by Lindsey Vallem

Our country long ago was based on the foundation of religion. The rights and freedoms to religion in our country gave people the freedom to belong and give themselves a kind of purpose and meaning in their personal life. That’s one of the reasons why many people chose to settle here years ago. As the country grew more and more diverse, people of all different backgrounds and customs came with it. Though religion is still a huge part of our culture today, we have seen a drop within the last few years.

The Washington Post highlighted a recent survey conducted by Pew Research Center saying that, “The percentage of adults who describe themselves as Christians has dropped nearly eight percentage points in just seven years to about 71 percent. The country is becoming less religious as a whole, and it’s happening across the board.”

We begin to wonder why there has been a decrease over the years. Are Millennials moving away from religion during their adulthood or was it something that happened in their childhood? Maybe Millennials are less likely to be raised with religion?

Psychology Today says that, “Millennials are the least religious generation in the last 6 decades. If we assume that Americans in the 1950s and earlier were just as religious as those in the 1970s, Millennials are the least religious generation in American history.”

Many Millennials have parents who are Baby Boomers and Boomers expressed to their children that it’s important to think for themselves – that they find their own moral compass. Also, they rejected the idea that a good kid is an obedient kid. That’s at odds with organizations, like churches, that have a long tradition of official teaching and obedience. And more than any other group, Millennials have been and are still being formed in this cultural context. As a result, they are more likely to have a “do-it-yourself” attitude toward religion.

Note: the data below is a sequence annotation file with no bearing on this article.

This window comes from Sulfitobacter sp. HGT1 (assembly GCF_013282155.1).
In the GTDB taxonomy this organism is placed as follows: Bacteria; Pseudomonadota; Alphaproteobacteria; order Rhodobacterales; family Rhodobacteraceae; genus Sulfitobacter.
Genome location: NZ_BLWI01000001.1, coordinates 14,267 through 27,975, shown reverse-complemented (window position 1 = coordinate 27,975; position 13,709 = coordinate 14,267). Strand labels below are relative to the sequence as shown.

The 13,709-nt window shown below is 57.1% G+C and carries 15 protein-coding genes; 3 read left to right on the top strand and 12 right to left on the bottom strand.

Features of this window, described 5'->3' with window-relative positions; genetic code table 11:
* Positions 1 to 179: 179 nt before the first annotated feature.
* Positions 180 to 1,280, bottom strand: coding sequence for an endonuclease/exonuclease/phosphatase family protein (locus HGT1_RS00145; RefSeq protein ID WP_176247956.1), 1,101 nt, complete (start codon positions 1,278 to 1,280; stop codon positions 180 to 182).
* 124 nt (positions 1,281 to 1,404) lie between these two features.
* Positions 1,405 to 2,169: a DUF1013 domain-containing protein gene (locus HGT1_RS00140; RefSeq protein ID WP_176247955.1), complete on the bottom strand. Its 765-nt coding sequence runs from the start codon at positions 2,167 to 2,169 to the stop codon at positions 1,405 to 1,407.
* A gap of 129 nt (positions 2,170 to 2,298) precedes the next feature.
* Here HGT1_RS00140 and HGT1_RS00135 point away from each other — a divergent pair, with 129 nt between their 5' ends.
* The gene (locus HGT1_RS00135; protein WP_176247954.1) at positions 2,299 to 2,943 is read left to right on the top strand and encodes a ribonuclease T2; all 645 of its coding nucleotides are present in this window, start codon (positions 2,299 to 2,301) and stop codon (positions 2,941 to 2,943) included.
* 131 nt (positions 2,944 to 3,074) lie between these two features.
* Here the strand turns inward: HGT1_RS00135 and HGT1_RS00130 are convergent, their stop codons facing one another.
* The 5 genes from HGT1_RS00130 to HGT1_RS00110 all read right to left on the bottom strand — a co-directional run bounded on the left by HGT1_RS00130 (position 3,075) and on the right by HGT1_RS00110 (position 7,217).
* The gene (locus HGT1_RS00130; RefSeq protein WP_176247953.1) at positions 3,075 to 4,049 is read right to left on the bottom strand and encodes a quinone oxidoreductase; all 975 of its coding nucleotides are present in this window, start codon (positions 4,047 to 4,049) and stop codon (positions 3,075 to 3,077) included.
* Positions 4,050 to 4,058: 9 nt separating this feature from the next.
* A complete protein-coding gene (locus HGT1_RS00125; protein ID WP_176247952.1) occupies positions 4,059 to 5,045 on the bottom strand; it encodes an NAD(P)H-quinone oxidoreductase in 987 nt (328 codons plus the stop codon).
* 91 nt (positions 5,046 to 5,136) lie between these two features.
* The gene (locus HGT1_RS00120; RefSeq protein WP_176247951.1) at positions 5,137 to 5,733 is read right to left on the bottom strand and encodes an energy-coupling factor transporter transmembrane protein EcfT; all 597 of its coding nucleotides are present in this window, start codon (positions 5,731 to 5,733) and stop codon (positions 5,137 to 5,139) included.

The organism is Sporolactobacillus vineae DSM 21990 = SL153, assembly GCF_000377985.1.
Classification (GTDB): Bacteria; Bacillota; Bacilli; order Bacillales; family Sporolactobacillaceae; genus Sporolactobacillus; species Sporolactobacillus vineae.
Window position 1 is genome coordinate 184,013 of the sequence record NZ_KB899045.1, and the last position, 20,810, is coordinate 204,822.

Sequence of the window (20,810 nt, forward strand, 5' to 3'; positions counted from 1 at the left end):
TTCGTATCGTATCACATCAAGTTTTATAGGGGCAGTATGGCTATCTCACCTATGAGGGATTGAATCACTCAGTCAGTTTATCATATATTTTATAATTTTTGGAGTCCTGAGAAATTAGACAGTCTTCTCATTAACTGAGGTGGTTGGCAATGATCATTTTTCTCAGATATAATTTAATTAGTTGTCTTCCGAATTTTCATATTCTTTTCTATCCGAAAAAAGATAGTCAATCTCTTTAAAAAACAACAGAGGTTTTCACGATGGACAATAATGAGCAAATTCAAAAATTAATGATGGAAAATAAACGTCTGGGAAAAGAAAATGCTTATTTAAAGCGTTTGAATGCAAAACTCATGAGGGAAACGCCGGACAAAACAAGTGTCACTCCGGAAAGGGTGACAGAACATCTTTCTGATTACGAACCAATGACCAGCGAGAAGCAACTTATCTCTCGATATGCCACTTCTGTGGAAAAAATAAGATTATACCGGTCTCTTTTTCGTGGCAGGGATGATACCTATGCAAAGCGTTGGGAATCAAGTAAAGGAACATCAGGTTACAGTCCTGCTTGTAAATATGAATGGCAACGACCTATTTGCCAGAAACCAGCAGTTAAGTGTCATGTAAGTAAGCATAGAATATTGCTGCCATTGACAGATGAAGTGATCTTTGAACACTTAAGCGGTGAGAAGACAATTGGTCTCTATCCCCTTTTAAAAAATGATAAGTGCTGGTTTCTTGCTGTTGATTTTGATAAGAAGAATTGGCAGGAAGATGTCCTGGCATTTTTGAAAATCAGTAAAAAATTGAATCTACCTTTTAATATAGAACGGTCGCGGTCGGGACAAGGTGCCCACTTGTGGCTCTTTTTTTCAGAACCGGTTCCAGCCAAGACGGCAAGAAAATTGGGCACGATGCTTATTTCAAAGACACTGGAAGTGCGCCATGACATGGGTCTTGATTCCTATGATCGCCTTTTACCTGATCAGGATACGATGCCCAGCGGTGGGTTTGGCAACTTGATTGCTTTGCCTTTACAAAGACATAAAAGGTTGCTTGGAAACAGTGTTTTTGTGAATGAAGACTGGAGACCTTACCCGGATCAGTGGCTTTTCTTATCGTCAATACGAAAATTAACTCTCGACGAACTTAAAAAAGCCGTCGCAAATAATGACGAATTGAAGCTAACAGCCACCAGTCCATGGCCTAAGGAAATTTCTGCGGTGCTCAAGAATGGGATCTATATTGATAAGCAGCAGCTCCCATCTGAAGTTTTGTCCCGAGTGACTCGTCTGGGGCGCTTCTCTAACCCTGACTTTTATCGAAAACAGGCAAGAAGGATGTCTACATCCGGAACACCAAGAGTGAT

Millennials’ faith in nonreligious institutions also is weaker than they used to be. Pew Research Center says “You see evidence of their lack of trust in the labor market, with government, in marriage and in other aspects of life. General Social Survey data on confidence in the leadership of major institutions show that younger people particularly are not as confident as older adults when it comes to institutions like the press, government and churches. “

What does this mean for our future? If Millennials are the future, then will religion be erased?

Spruce gives us advice by saying, “Have faith in the young adults of today. While Millennials and young adults may not attend church or synagogue regularly or follow the traditional guidelines and tenets of an organized religion like their parents do, they are finding spirituality in a way that works in their lives and allows them the flexibility to explore and learn from their friends and acquaintances, making differences seem less pronounced and finding a shared sense of awe at the world around them.

The questions of who we are? Where we came from? Why we are here? Those questions with or without a high religious attendance or number will not go away. There is a comfort that comes, answers that come, through religion that you cannot find anywhere else and that is why religion is still here today and why it won’t ever just go away.

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